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Ortiz v. Fibreboard Corp

Citation. 22 Ill.527 U.S. 815, 119 S. Ct. 2295, 144 L. Ed. 2d 715 (1999)
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Brief Fact Summary.

Defendants proposed a class action under Rule 23(b)(1)(B) of the Federal Rules of Civil Procedure in which Defendant’s insurers would put money into a trust to compensate future claimants for exposure to asbestos. The maximum amount of the fund was determined by Defendant’s insurance policy limits. The District Court approved the class action settlement as a limited fund class action and objectors appealed.

Synopsis of Rule of Law.

Limited fund class actions are not meant for many unliquidated tort claims. In order for a “limited fund” to be present, the amount of the fund is determined by Defendants’ assets, not an amount proposed by Defendants. In addition, the adequacy of representation of potential class members must be scrutinized for any conflicts of interest in order to ensure fairness of the settlement.


Defendant Fibreboard Corp. was subject to many personal injury suits arising from injuries and exposure to its asbestos products. Defendant had already settled 45,000 claims and wanted to make a “Global Settlement” where they would pay $1.5 billion for claimants that would file a Rule 23(b)(1)(B) of the Federal Rules of Civil Procedure class action (limited fund class action). There is no way to opt out under this kind of class action. There was a lawsuit before a California court to determine how much Defendant’s insurers had to pay. The California Court’s ruling would be included in the settlement in the event that the settlement was approved. If the settlement was not approved, Defendant had another agreement drafted where it would pay $2 billion to claimants. Another lawsuit was brought in Texas, wherein claimants wanted Defendants to put the agreed amount in a trust. If no agreement was reached, the claimants had to settle the matter by mediation, arbitration, and a mandatory settlement conference. If nothing came out of it, the claimants could bring a claim against the trust with a limit of $500,000 cap on the amount recovered per claimant. Claimants who had already settled with Defendants and claimants who had pending suits were excluded from the settlement. The District Court found that the class action met the requirements of Rule 23(a) and (b)(1)(B) of the Federal Rules of Civil Procedure and that the class action settlement was “fair, adequate, and reasonable” under Rule 23(e).


Did the District Court err in certifying the class under the “limited fund class action” provision of Rule 23?


Yes. Reversed and remanded. In order to sustain a limited fund class action, the fund must be inadequate to satisfy all the liquidated claims, most of the fund is for the big claims and claimants are treated equitably with respect to recovery. These requirements are necessary and not just sufficient. A limited fund class action was not meant for unliquidated tort claims. Rule 23(b)(1)(B) of the Federal Rules of Civil Procedure claims are traditionally used for a class action basis when it deals with a limited fund. This case is different because Defendants are not putting all the money available into the trust and Defendants have not shown that this is the best way to resolve claims. A mandatory settlement-only class action dealing with future claimants compromises those claimants’ Seventh Amendment rights to a trial by jury. Supreme Court precedent states that one is not bound by a judgment if they were not made a party through service of process. There was no opt out provision. The District Court did not demonstrate how the fund was limited except as to the agreements between the parties and it showed exclusions from the funds and allocations of assets that do not conform to limited fund treatment. The parties must not only present the agreement, but they also have to show that the fund is insufficient. The District Court only found the limit of the insurance policies and not Defendant’s assets. Not all class members that were included in the settlement are assured compensation for injuries (the fund may run out). There are no homogeneous subclasses as required in Amchem Products, Inc. v. Windsor, 521 U.S. 591, 117 S.Ct. 2231, 138 L.Ed.2d 689 (1997). In addition, class members exposed before and after Defendant’s biggest insurance policy expired are in the same class even though the “before” claims are more valuable than the “after” claims. These conflicts amongst the class must be remedied and separate counsel is needed for the different subclasses.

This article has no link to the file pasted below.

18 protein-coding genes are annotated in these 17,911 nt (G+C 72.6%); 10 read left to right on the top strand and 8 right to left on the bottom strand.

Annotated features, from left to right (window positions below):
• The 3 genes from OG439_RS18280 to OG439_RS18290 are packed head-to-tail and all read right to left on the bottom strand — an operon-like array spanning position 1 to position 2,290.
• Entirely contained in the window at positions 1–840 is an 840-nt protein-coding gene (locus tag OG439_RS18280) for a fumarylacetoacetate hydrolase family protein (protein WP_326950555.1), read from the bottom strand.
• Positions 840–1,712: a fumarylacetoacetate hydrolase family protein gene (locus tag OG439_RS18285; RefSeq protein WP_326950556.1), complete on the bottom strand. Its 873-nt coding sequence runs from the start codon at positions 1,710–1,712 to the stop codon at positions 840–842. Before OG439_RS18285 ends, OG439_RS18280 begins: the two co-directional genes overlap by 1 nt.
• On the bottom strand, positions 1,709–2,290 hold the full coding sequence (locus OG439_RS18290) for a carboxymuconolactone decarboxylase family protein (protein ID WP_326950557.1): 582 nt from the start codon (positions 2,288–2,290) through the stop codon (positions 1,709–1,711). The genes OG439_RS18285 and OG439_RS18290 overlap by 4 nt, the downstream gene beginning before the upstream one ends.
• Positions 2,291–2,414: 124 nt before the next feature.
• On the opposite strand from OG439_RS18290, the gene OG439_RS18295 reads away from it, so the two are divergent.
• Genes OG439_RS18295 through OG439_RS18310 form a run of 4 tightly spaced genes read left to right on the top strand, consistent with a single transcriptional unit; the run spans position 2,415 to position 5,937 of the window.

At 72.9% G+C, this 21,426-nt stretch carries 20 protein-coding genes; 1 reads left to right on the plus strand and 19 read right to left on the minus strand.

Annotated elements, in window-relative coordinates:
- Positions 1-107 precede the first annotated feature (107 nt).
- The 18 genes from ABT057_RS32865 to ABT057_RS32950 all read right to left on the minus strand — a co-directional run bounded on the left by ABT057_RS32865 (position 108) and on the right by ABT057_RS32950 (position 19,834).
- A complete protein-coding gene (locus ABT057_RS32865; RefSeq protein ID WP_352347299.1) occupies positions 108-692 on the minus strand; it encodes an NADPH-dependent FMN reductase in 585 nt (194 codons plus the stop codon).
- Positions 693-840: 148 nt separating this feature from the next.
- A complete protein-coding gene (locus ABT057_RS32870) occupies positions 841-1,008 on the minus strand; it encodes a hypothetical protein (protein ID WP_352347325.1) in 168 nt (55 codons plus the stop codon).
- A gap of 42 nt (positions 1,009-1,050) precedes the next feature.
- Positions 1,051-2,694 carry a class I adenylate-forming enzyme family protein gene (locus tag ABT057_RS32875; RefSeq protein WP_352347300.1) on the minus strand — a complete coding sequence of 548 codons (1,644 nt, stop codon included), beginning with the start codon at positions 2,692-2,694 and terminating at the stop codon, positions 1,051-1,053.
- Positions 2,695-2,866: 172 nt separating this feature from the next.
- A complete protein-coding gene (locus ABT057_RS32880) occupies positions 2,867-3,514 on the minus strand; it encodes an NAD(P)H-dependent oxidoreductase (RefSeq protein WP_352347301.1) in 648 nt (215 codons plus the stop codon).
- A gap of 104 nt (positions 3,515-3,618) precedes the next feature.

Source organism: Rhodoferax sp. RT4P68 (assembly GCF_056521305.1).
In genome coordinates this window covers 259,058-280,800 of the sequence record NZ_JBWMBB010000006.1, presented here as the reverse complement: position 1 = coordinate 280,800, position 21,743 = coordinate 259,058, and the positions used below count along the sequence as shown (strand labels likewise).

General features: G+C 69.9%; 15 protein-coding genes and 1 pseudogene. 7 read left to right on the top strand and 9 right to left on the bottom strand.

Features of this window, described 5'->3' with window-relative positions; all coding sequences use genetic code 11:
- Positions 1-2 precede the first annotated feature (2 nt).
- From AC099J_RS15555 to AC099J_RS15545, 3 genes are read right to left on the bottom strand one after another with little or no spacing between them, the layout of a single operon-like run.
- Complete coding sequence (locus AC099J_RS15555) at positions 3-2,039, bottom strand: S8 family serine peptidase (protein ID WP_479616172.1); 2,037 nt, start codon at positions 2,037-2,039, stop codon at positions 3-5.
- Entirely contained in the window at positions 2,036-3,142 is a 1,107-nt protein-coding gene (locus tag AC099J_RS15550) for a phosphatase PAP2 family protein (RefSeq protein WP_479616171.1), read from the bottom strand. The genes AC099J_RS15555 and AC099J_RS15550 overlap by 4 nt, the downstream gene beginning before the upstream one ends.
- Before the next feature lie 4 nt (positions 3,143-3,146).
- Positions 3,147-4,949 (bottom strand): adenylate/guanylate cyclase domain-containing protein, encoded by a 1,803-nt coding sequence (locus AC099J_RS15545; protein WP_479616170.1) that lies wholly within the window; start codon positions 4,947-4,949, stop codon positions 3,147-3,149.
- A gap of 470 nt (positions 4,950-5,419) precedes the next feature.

Justice Rehnquist: The District Court and the Court of Appeals should determine fact specific and circumstance specific issues such as the applicability of the limited fund class action provision and whether the settlement was fair. The class could have been certified under Rule 23(b) of the Federal Rules of Civil Procedure. Justice Breyer: There was far more money available in this case if it was settled. More plaintiffs would have been compensated if the settlement was approved, which would result in less transaction costs. The majority should have deferred to the District Court in exercising their discretion.


The majority’s analysis demonstrates that a “limited fund” class action for potential class members is unlikely to pass muster under the considerations articulated in the opinion. Because of the inherent conflict among class members in such a case as this, the Court did not feel that a “limited fund” class action would adequately compensate each member of the class. CHAPTER XI. Pretrial Devices Of Obtaining Information: Depositio

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